In addition to recruiting new faculty and growing student enrollment, Winistorfer talked with the board about new academic initiatives and the facilities that will be need to support them.
As Virginia Tech is taking steps toward an enhanced presence in the greater Washington, D.C., metro area, CNRE plans to leverage its success via the master of natural resources degree program. The program, which serves 80-100 students annually, includes an executive degree format that currently enrolls its tenth cohort.
Winistorfer sees a potential niche in the region for a school of environmental security, the proposal for which is now moving through university governance. A professional master’s degree in environmental security is in the planning stages.
“Environmental security is at the intersection of environmental challenges and national security, people and resources, conflict and resolution; it focuses on creating a sustainable human ecosystem for the future,” he said. “We have a vision for the future school and its degree programs and know that this initiative will define Virginia Tech as a leader in this unique academic space.”
In addition, Winistorfer sees potential in a new academic initiative in urban natural resources. A faculty-led task force is currently investigating curriculum possibilities related to the ongoing global migration of humans toward urban areas, as well as the need to manage both the natural resources of urban environments and the consumption of these resources by urban populations.
Areas of study for a future degree program could include urban forestry, urban watershed management, urban-rural wildlife interface, urban geographies, and other themes. Winistorfer also sees the urban areas in and around Virginia as potential recruitment venues for a diverse body of students interested in studying urban natural resources at Virginia Tech and then returning home to put their skills and knowledge to work.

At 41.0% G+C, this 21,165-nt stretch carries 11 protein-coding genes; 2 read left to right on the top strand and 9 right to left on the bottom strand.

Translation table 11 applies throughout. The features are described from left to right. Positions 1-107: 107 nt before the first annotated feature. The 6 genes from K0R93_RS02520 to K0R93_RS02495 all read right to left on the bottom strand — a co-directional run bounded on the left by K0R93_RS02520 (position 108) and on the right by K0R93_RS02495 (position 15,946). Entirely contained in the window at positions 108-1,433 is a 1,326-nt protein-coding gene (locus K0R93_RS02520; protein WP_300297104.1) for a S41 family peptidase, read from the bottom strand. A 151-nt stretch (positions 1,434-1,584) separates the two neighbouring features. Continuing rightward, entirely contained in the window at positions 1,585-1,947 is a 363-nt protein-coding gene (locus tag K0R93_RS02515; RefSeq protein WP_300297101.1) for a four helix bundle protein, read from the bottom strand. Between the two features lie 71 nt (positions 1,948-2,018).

“Urbanization of the planet is happening at an accelerating pace and we have to ask: what skills, talents, and resources can this leading college bring to that equation as we move forward?” Winistorfer noted.
With so many opportunities on the horizon, Winistorfer spoke next of a current and ongoing challenge that affects not only the college’s ability to recruit and retain talented faculty but also its proficiency in providing hands-on learning experiences: space.
The college has outgrown its current collection of facilities, and the greatest priority for state support is the construction of a new building that would be located at Center Woods and house the Wild Animal Research Center. This facility would provide space for labs, offices, and meeting rooms; offer a staging location for boats, trucks, and equipment; and be a permanent site for the Conservation Management Institute, a prolific applied-research center currently housed in rental space.
“We are in desperate need to develop world-class facilities for our fish and wildlife program adjacent to campus. As one of the top five academic research departments (according to research expenditures), we have proven our ability to advance the college’s research mission and that of Virginia Tech,” the dean said.
In a time of growing populations, especially in urban areas, and extreme pressures on global natural resources, Winistorfer believes that the need for the work happening in CNRE has never been greater: “Even in the most challenging of times, we must think about positioning the college for a successful future; it is the driving force for us all.”